We acknowledge that as a major representative of the oil and gas industry API is entitled to express its opinion about the proposed rule, as is any other stakeholder. That said, BSEE should NOT give special deference to input from API or any other industry lobby group, and certainly should NOT adopt, without independent review, the standards API proposes. It is crystal clear that API’s interest in OCS oil and gas development is fundamentally commercial and profit-motivated. According to API’s own website (emphasis added to underlined sections below):

The American Petroleum Institute (API) is the only national trade association representing all facets of the oil and natural gas industry, which supports 10.3 million U.S. jobs and nearly 8 percent of the U.S. economy. API’s more than 625 members include large integrated companies, as well as exploration and production, refining, marketing, pipeline, and marine businesses, and service and supply firms. API’s mission is to promote safety across the industry globally and to influence public policy in support of a strong, viable U.S. oil and natural gas industry. We speak for the oil and natural gas industry to the public, Congress and the Executive Branch, state governments and the media. We negotiate with regulatory agencies, represent the industry in legal proceedings, participate in coalitions and work in partnership with other associations to achieve our members’ public policy goals.

According (see its Nonprofit Explorer website[8]), API is a 501(c)(6) nonprofit organization “created for the improvement of business conditions.” According to the IRS[9] , 501 (c)(6) organizations ”may engage in an unlimited amount of lobbying, provided that the lobbying is related to the organization’s exempt purpose.” According to API’s Form 990 for Fiscal Year ending December 31, 2015[10] (the most recent and complete Form 990 available on the website), line 4a, “API speaks for the petroleum industry before Congress, the executive branch of government, state legislatures, and the news media. It negotiates with regulatory agencies, represents the industry in court and participates in coalitions – building the grassroots support that prods Congress, the White House and state legislators to act.”  The same Form 990, Part IX Statement of Functional Expenses, line 11d, indicates API received over $216 million in gross revenues and spent over $11 million on lobbying in 2015. API’s level of political activity is substantial – in 2017 alone, API actively lobbied over 50 bills[11] in Congress!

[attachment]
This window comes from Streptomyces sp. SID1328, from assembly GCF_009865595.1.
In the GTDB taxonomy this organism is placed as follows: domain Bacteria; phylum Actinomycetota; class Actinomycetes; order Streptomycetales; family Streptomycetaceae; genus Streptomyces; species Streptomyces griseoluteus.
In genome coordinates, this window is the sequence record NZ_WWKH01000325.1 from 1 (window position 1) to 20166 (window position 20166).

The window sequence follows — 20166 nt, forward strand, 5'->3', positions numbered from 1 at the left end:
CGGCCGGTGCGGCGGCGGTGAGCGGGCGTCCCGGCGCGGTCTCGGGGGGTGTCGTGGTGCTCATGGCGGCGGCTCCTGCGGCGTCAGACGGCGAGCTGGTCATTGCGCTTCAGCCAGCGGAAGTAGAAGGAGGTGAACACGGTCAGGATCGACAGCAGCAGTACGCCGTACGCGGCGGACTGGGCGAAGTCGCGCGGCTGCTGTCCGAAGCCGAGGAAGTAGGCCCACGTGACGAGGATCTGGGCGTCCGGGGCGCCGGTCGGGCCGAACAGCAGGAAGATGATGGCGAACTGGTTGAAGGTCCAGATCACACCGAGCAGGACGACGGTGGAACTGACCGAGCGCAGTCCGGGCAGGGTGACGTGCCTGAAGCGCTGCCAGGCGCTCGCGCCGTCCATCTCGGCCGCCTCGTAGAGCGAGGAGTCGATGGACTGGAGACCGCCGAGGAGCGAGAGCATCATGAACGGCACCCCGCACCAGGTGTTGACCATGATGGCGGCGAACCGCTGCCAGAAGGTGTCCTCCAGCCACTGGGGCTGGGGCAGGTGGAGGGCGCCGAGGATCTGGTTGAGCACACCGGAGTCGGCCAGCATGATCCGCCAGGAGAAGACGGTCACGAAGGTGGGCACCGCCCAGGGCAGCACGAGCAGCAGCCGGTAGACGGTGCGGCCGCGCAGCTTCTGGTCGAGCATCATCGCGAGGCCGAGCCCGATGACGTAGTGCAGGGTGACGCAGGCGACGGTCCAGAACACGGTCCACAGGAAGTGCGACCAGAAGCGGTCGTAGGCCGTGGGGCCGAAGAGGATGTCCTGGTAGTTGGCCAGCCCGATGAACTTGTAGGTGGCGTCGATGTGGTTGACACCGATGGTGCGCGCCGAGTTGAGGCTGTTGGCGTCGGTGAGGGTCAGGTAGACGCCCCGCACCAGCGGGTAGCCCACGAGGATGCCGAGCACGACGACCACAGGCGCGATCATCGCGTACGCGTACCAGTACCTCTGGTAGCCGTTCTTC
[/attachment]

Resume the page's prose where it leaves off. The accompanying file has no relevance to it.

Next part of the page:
In addition, API has been one of the leading proponents for expanding offshore oil and gas exploration and recently (June 6, 2018) launched a new coalition[12] “that aims to spread acceptance of drilling off the coasts of Virginia, North Carolina, South Carolina, Georgia and Florida.”

Let’s face it – API is a high profile, high caliber oil and gas industry association whose primary mission includes lobbying its government overseers (i.e., Congress and the Executive Branch) for favorable policy outcomes that benefit the industry and boost profits. Despite this obvious and significant conflict of interest, BSEE’s failure to identify API as an industry lobby group in the preamble is ethically questionable and profoundly indefensible. You should be transparent with the American public about API’s problematic role in the rulemaking; and take immediate and decisive steps to correct the appearance of a conflict of interest!

3) It is inappropriate and a clear conflict of interest for BSEE to adopt safety and operating “standards” prepared by API, a major oil and gas industry trade association and lobbying firm – Given the information provided in Comment # 2 above, we have multiple concerns about the role BSEE is allowing API to play in the regulatory process. Specifically, in the preamble Section C. Summary of Documents Incorporated by Reference, BSEE identifies a number of API “standards” that are incorporated by reference into the proposed rule. Note: The proposed rule also appropriately adopts some standards endorsed by credible third-party organizations such as the American National Standards Institute (ANSI) or the International Organization for Standardization (ISO).

It is reasonable and appropriate for industry representatives and operators to comment, as stakeholders, on proposed rules that would regulate their activities. It is also reasonable and appropriate for BSEE to require operators to submit operating, safety, and contingency plans that articulate how the operator would reliably comply with established standards and address safety concerns and contingencies. HOWEVER, it is NOT appropriate and is a clear conflict of interest for BSEE to rely on the regulated industry to prepare numerous safety and operating standards that are incorporated into the regulations.

We can think of no other federal regulatory agency that would consider having the regulated industry prepare the content (in this case the “standards”) of applicable regulations. It is an irresponsible and haphazard approach that raises serious doubts about the competency and effectiveness of federal oversight. For example, we cannot imagine the U.S. Occupational Health & Safety Administration (OSHA) adopting numerous safety standards written by the industries that OSHA regulates; so why would it make sense for BSEE to do that?